Hackney charity trustee part of group tackling the height of Mount Everest from home
- Credit: Archant
A Hackney man is gearing up to join a group of volunteers tackling the height of Mount Everest for charity.
Five people, including Andrew McKee from Dalston, will each take on 11,614 stairs each to cumulatively reach the equivalent of the mountain’s summit without leaving their homes.
The 774-flight challenge is in aid of Kidasha, which works with impoverished children in Nepal.
It replaces the charity’s annual fundraising trek through the Annapurna mountain range after it was cancelled amid the coronavirus pandemic.
Andrew has individually set his fundraising target at £500.
READ MORE: Virtual running challenge launched in aid of NHS charities togetherREAD MORE: Haggerston brain injury charity launches emergency fundraiser after huge losses from Covid-19 lockdown“Kidasha is a lean and locally-run organisation which protects, educates and empowers disadvantaged young people in Nepal,” said Andrew, who is also a trustee of Kidasha.
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“As one of the poorest countries in the world, Nepal doesn’t have the infrastructure to cope with Covid-19 or its economic impact; those already struggling in poverty there need all the help we can give them.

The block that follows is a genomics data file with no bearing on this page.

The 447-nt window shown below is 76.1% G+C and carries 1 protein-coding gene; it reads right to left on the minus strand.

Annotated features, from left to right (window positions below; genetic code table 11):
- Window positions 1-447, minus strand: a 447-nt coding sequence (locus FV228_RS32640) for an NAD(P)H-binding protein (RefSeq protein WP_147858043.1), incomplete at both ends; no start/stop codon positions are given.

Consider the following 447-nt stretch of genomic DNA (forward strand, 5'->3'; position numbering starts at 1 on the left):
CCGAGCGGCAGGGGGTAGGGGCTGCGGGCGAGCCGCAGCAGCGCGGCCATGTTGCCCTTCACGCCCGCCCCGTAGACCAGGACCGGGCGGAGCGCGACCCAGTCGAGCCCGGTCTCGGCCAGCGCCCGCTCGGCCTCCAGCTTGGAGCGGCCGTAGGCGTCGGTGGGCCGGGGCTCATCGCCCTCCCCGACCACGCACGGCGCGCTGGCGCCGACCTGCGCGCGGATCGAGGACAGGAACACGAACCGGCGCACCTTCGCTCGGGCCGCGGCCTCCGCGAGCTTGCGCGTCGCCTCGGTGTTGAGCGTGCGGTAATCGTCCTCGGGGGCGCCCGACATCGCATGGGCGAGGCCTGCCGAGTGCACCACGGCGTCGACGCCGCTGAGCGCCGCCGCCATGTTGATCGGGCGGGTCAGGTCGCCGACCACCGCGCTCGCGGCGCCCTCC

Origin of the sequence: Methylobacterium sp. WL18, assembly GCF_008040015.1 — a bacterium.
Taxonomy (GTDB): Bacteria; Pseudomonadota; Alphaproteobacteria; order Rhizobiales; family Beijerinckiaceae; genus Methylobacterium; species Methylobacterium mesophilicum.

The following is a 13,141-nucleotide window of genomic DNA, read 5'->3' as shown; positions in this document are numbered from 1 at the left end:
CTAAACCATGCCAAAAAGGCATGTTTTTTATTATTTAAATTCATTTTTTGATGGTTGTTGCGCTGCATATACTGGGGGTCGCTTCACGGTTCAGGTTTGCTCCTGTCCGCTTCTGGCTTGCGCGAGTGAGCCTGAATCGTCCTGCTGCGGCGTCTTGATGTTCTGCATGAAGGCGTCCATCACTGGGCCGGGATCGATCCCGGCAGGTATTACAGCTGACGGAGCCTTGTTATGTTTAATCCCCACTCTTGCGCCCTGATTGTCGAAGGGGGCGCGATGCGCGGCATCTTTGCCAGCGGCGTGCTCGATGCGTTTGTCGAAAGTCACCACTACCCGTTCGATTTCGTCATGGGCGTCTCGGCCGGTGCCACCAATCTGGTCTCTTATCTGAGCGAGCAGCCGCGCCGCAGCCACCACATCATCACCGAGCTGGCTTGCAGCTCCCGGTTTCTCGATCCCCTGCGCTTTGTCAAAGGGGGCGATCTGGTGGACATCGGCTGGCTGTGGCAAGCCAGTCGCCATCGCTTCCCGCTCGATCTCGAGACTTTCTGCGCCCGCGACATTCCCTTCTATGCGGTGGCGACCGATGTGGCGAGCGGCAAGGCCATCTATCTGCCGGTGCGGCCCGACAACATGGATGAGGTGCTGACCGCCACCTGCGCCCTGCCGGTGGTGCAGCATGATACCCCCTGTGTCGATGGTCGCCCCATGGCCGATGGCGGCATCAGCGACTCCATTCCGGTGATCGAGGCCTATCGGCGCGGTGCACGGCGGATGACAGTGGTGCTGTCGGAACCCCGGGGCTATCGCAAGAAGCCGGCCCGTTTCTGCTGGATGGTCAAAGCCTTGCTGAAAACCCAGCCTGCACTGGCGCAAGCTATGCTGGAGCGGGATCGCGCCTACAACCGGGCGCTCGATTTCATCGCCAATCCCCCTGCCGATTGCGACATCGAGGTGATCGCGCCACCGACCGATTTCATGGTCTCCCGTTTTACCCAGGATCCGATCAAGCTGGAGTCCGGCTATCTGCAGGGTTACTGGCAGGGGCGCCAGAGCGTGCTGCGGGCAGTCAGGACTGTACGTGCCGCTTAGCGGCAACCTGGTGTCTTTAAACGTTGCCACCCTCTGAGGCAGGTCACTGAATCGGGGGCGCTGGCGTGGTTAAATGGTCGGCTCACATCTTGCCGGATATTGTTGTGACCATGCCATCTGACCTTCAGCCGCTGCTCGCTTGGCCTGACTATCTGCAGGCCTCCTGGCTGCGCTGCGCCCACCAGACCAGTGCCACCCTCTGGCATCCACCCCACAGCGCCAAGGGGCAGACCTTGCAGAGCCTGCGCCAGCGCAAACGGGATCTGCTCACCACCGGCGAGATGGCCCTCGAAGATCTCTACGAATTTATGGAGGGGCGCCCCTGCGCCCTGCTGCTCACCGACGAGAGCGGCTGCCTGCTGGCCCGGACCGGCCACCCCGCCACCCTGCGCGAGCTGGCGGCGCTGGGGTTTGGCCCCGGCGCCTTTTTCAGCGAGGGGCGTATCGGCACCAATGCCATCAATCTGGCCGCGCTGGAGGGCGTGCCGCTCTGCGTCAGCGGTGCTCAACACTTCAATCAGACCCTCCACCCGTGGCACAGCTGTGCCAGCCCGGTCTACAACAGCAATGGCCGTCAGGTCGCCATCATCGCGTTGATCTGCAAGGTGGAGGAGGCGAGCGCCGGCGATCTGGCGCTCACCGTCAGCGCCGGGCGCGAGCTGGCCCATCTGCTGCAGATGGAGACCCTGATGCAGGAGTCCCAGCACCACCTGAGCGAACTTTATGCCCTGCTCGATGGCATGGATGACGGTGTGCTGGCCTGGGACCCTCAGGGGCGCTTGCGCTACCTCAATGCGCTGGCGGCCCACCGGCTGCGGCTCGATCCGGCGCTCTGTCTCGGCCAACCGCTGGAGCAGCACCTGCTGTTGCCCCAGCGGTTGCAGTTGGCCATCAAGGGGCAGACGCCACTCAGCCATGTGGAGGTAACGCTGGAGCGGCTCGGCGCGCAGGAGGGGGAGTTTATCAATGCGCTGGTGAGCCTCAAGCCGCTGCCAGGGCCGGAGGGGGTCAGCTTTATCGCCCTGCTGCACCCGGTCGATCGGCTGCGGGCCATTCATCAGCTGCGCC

“It’s these vulnerable communities that rely on Kidasha so for this reason I’m raising funds. Having been in lockdown so long, amid so much bad news, it’s fantastic that we can still make a huge, positive difference from home.
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“Climbing over 700 flights of stairs will be a challenge but I’m looking forward to it, and eager for support in helping us reach the target, to save and change more lives.”
The climbers have from tomorrow (Saturday, June 6) to Saturday, June 13 to clock up their climbed total, and Kidasha will be documenting their efforts on Twitter, Facebook and Instagram throughout the week.
Janice Miller, chief executive of Kidasha, said: “We are so grateful that our volunteers have chosen to support us in such a special way.
“The past few months have been extremely difficult for everyone in Nepal, and we truly appreciate that our supporters are still thinking of us - and the vulnerable communities we work with - during these difficult times.
“I wish our climbers the very best of luck in their challenge. I’ll be cheering them on from home.”